This color filter can be used to simulate lighting effects on an image. The constructor accepts two parameters, the first to multiply the source color (colorMultiply) and the second to add to the source color (colorAdd).

While the source color alpha channel is not affected, the R, G and B channels are computed like so:

Note: The above is using Android KTX Color extension functions for accessing the red, blue and green channels (alpha is also available).

ColorMatrixColorFilter 3️⃣

This is arguably the most flexible (but also the most complex) color filter.

It is quite similar to LightingColorFilter, in that we can tweak each pixel’s color channels using values that are multiplicative and additive. However, a ColorMatrixColorFilter is constructed with a ColorMatrix, which is essentially a wrapper class for a 4x5 matrix. This gives us 20 values, used in a certain way, that allow us to transform colors using all of the existing channels, including alpha.

Before we dive into using matrices, let’s first take a look at some of the convenience functions offered by ColorMatrix:

Fear not if some of these color concepts do not make sense! The point here is that ColorMatrix offers a lot of flexibility, and these convenience functions are simply matrix operations under the hood.

We know that ColorMatrix wraps a 4x5 matrix. Given this matrix, how do we arrive at our resultant color channels? They are computed like so:

The 4 rows in fact represent the resultant R, G, B and A channels. For each channel, the 5 columns allow you to combine the existing R, G, B, and A channels and a wildcard value in a plethora of ways.

This provides us with a lot of possibilities. We can adjust the brightness/contrast of images, ignore some channels, invert an image or even create basic filters and effects.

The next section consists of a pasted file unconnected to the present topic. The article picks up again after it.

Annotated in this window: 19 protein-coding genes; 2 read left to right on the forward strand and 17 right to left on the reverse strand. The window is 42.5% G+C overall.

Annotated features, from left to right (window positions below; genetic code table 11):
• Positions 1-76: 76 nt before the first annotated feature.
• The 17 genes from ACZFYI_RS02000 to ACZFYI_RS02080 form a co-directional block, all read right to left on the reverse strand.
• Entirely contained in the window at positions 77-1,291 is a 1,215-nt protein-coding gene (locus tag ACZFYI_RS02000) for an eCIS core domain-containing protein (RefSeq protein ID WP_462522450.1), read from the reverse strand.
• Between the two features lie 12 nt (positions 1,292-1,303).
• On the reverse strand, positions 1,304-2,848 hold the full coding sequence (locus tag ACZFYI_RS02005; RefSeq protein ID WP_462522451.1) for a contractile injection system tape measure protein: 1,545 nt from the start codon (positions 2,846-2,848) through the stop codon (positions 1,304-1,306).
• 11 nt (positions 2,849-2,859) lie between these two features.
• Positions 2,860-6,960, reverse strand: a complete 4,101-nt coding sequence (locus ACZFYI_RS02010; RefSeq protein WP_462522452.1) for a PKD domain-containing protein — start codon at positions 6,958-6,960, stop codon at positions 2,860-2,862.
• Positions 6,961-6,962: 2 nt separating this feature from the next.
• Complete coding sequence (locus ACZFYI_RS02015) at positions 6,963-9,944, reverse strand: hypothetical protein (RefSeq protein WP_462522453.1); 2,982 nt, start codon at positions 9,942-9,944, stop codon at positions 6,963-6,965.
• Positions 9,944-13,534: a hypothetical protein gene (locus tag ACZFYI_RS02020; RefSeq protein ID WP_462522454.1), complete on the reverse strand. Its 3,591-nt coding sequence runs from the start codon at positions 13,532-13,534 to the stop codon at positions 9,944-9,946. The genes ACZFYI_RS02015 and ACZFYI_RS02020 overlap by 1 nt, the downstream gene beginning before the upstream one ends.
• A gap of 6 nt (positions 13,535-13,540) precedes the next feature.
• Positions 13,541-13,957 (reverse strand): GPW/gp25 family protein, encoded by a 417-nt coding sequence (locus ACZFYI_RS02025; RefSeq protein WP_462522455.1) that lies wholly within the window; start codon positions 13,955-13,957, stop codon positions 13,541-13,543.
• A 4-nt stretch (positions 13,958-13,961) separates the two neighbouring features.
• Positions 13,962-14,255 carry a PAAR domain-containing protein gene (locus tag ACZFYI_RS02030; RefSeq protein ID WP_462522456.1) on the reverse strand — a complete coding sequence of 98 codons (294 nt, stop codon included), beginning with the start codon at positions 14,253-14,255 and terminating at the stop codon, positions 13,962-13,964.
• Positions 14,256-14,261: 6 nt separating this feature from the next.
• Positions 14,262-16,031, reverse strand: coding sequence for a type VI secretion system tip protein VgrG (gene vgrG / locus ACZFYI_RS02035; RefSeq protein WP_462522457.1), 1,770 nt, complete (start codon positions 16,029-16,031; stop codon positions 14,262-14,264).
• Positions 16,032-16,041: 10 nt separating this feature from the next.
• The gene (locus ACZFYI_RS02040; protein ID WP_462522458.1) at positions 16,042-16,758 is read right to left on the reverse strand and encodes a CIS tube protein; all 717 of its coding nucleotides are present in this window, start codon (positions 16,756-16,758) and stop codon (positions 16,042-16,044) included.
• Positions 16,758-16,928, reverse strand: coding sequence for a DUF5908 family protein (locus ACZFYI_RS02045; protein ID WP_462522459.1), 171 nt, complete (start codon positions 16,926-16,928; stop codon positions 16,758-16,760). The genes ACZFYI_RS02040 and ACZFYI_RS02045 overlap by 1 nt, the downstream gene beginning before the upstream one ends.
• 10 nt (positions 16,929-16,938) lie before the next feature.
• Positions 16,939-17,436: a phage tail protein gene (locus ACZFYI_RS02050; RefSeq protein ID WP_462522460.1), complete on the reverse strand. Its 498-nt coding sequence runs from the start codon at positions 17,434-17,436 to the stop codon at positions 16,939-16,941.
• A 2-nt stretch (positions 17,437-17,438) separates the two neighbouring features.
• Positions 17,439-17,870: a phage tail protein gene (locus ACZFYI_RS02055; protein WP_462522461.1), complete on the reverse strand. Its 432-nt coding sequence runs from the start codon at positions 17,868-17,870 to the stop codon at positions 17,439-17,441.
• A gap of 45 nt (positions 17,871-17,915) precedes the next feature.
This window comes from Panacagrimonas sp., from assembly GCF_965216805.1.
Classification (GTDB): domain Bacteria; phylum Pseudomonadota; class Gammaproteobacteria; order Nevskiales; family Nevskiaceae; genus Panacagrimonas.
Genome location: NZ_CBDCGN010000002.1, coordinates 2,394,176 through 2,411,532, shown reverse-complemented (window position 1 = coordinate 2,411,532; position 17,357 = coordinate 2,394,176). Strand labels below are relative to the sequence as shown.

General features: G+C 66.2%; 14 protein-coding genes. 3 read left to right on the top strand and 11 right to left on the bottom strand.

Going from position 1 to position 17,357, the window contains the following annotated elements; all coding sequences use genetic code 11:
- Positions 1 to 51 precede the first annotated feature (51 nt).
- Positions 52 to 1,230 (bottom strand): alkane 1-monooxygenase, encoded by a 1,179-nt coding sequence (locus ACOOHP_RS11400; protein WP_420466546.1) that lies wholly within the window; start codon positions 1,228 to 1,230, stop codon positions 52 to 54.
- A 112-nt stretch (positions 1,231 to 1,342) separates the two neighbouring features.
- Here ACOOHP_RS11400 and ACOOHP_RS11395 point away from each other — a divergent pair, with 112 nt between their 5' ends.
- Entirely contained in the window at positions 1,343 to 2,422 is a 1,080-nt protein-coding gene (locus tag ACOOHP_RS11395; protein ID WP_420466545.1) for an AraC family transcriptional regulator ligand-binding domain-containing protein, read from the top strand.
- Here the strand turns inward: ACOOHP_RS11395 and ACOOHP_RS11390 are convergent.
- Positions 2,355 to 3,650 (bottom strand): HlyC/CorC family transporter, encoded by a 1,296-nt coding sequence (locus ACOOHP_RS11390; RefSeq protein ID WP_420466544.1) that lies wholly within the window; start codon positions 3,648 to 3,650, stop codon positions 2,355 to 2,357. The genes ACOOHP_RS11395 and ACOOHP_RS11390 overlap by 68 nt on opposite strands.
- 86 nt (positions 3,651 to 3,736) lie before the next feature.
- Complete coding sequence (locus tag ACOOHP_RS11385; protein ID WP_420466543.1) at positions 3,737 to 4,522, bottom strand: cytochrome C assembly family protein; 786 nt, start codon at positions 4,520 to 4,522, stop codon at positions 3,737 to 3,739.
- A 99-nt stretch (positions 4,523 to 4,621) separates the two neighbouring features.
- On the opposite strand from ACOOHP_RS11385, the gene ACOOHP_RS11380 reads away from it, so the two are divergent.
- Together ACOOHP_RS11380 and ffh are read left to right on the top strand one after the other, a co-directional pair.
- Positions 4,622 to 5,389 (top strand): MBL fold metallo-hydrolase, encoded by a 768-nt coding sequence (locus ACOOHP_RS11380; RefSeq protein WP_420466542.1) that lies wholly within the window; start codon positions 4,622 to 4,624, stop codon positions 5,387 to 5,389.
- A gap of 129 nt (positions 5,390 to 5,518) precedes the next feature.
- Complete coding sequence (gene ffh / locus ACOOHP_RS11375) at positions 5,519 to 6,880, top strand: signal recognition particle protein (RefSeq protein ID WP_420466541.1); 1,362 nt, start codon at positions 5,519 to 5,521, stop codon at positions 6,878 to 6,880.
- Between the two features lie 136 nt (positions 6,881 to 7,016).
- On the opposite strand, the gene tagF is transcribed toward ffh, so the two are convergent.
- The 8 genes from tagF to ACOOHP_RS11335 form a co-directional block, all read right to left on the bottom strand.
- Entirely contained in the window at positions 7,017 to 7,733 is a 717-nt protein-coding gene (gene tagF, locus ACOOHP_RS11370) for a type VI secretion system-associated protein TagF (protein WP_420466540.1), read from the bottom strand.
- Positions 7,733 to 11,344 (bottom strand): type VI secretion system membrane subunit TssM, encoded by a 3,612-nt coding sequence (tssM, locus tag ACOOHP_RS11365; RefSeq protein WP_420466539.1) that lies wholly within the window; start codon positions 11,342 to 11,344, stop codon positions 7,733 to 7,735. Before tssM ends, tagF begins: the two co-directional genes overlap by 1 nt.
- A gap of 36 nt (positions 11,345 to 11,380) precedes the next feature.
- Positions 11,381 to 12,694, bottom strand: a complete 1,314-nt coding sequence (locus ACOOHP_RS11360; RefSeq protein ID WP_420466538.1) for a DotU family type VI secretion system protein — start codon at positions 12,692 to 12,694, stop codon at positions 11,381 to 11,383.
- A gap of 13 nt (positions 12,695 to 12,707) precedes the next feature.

Limitations and other options 🛠️

While ColorFilter is powerful and flexible, image manipulation is a vast field and it simply cannot cover everything.

For example, the current pixel value that is being passed through the filter would be handy to know, but is not available. Additionally, you are limited to the three subclasses that ColorFilter currently provides. It appears as if you cannot create a custom subclass, due to native code restrictions.

In instances like this, what other options do we have?

The graphics framework has other useful classes such as Shader and MaskFilter. We could turn to RenderScript, which offers Bitmap utilities that still keep us mostly within traditional Android graphics territory. There is also OpenGL, which is perhaps the most extreme power vs. complexity tradeoff, but opens up all of the possibilities of custom GLSL shaders.

Overall, ColorFilter is still a fantastic tool for working with app resources.

I hope this post has provided some insight into ColorFilter and the flexibility it provides when working with images and Drawables. If you have any questions, thoughts or suggestions then I’d love to hear from you!

Find me on Twitter @ricknout